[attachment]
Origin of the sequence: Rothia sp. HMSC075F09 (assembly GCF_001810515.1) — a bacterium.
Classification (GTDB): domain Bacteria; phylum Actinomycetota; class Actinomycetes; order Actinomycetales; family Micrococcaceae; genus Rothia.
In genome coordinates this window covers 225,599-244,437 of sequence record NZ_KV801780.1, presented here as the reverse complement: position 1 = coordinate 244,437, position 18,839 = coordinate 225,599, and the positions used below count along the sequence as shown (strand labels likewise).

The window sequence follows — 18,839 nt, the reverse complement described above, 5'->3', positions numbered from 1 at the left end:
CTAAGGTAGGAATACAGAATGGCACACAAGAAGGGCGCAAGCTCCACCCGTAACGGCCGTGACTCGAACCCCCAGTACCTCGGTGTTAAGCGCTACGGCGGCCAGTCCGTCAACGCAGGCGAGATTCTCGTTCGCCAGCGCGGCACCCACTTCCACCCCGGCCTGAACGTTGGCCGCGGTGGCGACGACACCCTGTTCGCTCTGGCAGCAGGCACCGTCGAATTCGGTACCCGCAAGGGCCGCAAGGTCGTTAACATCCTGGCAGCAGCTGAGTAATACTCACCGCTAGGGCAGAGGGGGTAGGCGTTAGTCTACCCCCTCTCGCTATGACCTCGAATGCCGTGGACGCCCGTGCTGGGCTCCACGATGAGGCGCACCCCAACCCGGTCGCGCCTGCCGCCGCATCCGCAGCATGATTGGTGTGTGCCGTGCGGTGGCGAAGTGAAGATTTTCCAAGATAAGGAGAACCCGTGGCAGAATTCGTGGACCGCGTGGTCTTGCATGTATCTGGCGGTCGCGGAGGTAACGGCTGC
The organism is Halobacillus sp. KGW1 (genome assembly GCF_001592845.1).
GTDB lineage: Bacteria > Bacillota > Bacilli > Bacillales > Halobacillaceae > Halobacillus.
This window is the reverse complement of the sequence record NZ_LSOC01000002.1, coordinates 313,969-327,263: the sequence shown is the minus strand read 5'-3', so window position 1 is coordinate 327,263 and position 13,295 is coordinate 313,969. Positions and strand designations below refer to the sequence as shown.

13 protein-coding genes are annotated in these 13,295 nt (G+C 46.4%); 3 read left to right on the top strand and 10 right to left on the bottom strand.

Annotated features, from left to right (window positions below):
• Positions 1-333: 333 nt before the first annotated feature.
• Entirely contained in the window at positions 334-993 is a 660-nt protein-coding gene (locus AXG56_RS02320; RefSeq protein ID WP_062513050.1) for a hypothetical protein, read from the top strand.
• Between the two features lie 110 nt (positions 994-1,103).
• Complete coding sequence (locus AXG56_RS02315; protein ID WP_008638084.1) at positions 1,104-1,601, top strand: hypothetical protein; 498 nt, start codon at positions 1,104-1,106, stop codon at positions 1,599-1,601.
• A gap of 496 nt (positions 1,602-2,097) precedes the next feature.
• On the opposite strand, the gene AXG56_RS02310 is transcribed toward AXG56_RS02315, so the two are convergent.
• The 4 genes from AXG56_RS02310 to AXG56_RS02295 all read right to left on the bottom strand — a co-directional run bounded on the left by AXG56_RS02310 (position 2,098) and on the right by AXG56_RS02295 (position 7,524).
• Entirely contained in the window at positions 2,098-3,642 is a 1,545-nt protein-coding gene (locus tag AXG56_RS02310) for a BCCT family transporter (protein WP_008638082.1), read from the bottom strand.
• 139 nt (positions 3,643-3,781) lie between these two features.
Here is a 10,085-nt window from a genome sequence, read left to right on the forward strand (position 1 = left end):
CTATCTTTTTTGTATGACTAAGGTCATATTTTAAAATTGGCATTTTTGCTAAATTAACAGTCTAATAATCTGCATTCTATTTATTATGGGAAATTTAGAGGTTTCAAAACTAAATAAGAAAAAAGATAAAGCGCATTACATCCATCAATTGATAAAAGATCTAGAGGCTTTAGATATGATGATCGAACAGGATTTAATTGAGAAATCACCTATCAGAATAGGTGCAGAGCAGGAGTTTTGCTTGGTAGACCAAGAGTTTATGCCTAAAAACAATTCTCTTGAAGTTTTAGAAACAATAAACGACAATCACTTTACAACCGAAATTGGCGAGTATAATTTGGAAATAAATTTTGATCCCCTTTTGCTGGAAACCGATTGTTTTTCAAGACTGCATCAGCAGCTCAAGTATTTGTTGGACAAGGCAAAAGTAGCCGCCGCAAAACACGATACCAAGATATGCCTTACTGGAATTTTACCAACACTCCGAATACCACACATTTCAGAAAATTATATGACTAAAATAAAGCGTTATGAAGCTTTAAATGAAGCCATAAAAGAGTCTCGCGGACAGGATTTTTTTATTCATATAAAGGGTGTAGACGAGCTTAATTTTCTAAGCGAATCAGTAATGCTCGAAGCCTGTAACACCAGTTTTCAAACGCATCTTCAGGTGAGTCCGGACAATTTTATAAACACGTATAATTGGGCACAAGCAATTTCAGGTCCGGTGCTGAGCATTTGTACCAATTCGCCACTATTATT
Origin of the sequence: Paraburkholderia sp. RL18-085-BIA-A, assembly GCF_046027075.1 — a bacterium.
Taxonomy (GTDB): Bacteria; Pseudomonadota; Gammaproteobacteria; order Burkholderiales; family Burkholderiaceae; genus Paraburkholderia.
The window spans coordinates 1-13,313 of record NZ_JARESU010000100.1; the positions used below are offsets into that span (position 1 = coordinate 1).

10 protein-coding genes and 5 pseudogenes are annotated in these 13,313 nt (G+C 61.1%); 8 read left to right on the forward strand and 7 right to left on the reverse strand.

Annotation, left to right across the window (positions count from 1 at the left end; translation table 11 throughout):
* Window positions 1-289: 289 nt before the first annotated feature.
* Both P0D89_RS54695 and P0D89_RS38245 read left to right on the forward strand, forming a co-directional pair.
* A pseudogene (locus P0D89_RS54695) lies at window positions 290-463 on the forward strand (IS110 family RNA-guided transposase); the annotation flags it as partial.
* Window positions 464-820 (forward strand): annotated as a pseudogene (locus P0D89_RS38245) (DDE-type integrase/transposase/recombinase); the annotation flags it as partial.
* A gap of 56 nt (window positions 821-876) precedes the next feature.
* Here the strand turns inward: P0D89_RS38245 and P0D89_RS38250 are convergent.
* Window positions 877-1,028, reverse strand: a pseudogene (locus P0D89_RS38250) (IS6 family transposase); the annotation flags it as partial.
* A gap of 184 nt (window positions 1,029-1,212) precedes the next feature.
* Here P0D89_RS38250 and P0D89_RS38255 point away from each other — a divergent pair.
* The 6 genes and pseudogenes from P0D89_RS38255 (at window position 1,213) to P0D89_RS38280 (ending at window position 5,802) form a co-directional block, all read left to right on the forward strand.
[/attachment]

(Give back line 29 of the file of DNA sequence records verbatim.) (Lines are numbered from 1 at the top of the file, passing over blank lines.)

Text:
* A pseudogene (locus P0D89_RS54695) lies at window positions 290-463 on the forward strand (IS110 family RNA-guided transposase); the annotation flags it as partial.